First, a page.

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5.1 pm

Dr. Richard Taylor (Wyre Forest) (Ind): I am relieved that I am not the only. Member speaking on health issues, and I am particularly pleased that the Secretary of State for Health is in the Chamber.

Only one sentence in the Gracious Speech refers to the national health service, but it includes four crucial words—"reform", "choice", "freedom" for staff and "control" for communities over hospitals. As I have just a few minutes, I shall speak only about choice and reform. When considering choice, we must ask what patients want. When considering the needs of hospital in-patients we must look carefully at two issues—elective services and emergency services—as the choices in each case are quite different. If someone has an extremely painful hip, the time that they have to wait is crucial. If it is less painful, the timing and place of the treatment, as well as the consultant who will carry it out,

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all become more important in their choice of elective services. However, things change utterly in the case of emergency admissions. Patients do not have time to make any plans because they will mostly be suffering from medical conditions that nobody can predict, such as heart attacks, strokes and pneumonia. Their care has to be as close as possible to home because of the problems, such as unexpected journeys, for families, friends and relatives.

If it is impossible to keep full emergency services for every community, there must be a local assessment facility, which will prevent patients from being moved unnecessarily far from their area. That will become even more essential with the constraints put on the service by the European working time directive. I am delighted that pilot trials are under way, but I am distressed that 135,000 people in my area are not being considered for a local emergency centre. I am looking forward very much to the results of a wide-ranging national consultation on choice, responsiveness and equity. It asked for the opinions of patients, users, carers and everyone running and providing health and social care, as well as the voluntary and independent sectors, patient organisations and, not to miss anybody out, the public. I hope that the Government will not only listen to the comments, but act on them.

On reform, almost 20 major changes have been made to the national health service in the past 20 years. Both major parties have obviously taken a hand in the reforms. The service is almost punch drunk from reforms and needs to be left in peace for some time to get on with them. I remind hon. Members of John Stuart Mill, a philosopher and economist who wrote almost 150 years ago:

My question is, which of the existing parties is the party of order or stability? I think that now is the time when the Government could step back and become that party.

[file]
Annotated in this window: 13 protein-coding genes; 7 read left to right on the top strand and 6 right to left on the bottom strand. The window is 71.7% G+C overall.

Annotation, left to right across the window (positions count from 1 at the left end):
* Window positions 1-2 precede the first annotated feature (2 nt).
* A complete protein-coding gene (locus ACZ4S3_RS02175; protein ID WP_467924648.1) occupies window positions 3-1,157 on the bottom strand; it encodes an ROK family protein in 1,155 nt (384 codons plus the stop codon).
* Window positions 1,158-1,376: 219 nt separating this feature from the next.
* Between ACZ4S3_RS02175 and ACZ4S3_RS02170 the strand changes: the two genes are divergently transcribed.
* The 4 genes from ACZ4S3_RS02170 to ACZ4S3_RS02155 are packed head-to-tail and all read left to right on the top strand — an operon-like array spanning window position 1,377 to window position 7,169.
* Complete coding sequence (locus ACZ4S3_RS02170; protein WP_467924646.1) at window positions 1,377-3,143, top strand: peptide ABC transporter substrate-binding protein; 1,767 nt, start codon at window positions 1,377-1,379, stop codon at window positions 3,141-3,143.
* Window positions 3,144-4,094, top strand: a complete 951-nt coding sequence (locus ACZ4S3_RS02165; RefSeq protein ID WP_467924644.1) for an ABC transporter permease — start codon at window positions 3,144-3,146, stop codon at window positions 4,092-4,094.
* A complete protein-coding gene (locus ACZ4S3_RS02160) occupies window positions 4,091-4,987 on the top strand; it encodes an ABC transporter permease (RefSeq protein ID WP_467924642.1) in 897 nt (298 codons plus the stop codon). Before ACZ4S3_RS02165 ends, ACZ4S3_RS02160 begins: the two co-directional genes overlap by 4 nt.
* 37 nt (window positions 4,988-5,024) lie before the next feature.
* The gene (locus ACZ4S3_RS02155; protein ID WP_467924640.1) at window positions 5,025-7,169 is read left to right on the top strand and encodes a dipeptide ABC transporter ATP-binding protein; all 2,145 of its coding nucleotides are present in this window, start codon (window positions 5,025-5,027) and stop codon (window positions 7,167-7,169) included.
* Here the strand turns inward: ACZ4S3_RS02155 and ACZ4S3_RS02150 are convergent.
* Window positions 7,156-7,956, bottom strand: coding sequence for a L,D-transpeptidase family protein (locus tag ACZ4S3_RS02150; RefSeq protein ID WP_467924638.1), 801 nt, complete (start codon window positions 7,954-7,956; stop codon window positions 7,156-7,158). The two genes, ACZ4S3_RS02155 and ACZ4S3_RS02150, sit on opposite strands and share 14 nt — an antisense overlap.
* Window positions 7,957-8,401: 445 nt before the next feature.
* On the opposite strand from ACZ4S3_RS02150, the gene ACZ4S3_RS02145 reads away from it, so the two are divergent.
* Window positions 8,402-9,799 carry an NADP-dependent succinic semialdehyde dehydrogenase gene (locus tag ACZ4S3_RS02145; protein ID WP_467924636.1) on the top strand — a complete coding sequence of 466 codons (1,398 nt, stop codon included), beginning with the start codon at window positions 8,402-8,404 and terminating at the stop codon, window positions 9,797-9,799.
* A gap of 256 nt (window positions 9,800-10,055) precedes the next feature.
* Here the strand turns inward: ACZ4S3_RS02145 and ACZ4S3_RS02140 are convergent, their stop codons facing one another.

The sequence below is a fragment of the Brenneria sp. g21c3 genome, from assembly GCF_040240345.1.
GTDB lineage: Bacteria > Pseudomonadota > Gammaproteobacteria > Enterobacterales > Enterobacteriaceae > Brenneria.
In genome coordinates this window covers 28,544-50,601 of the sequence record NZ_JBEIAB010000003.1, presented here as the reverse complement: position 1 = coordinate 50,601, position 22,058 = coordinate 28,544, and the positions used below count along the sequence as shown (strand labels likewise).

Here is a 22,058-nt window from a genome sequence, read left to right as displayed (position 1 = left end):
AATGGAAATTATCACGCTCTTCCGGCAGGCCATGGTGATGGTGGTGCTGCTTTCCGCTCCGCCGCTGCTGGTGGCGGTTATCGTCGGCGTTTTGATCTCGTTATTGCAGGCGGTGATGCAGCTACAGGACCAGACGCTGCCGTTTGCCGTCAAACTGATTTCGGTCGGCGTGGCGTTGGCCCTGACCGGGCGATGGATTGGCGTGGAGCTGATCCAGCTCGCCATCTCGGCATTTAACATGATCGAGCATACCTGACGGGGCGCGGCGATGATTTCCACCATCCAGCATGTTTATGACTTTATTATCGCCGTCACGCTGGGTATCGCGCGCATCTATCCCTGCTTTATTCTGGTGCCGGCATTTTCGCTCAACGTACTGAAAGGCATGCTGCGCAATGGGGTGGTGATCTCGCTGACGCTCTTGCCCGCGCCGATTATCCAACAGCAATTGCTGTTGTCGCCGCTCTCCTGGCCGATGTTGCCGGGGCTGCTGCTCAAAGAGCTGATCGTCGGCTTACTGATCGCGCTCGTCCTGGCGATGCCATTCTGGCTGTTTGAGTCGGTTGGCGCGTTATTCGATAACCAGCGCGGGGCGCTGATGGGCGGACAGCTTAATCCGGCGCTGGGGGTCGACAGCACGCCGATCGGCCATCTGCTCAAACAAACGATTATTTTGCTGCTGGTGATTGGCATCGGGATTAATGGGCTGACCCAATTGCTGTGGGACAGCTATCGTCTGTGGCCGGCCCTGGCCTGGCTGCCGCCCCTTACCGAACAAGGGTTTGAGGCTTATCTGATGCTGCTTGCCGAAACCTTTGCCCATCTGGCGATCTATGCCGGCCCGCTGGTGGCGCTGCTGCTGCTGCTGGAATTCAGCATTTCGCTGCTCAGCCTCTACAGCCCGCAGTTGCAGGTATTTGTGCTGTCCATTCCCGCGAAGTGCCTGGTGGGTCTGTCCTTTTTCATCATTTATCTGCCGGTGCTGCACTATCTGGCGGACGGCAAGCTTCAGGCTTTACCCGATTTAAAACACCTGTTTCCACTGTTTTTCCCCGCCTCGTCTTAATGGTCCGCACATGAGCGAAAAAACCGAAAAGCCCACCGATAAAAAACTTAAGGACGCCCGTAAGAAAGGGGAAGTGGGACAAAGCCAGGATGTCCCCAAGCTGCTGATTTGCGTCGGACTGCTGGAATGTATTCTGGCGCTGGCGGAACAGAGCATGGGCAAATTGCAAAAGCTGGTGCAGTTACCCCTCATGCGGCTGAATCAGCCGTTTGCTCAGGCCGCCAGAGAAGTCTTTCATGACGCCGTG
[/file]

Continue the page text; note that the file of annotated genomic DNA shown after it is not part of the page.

The time is particularly ripe because of the recent publication of the Nuffield Trust report entitled "The Quest for Quality in the NHS". In the report, there is at least the beginning of an attempt to defuse the argument in which all Labour Members say that everything in the NHS is wonderful, while other Members tend to say that things are not so good. A British Medical Journal leader referring to the report asks this question about current Government action:

The Nuffield Trust's report answers that unequivocally, describing the action as

That is high praise, but there are problems, the biggest of which is data quality. The report also states:

Despite that encouraging report, some of us have severe worries about the NHS in our own patches; indeed, hon. Members have already referred to such concerns. In Worcestershire alone, county health services are heading for a deficit of between £15 million

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and £20 million. There are items that are not affordable, including necessary equipment for sleep apnoea, inhalable antibiotics for children with cystic fibrosis and developments in the vital field of sexual health. The trust is struggling with a bed occupancy of 94 per cent.

My own primary care trust, which deservedly won three stars, is now, unfortunately, red-lighted for eight key targets, six of them relating to problems with the acute trust. The Government have made the welcome announcement of 170 extra trainee doctors with national training numbers in obstetrics and gynaecology—but without the necessary funding, will the PCTs be able to afford them? There are worries about funding a consultant contract and emergency GP care under the new contract.

The 2002 patient surveys of GP and hospital in-patients were long hidden from view and appeared on the Department of Health website only earlier this year. The Nuffield Trust report cogently states:

The Nuffield Trust also warns:

I end by joining the Health Service Journal and the British Medical Journal in asking the Government to take note of this warning and to become John Stuart Mill's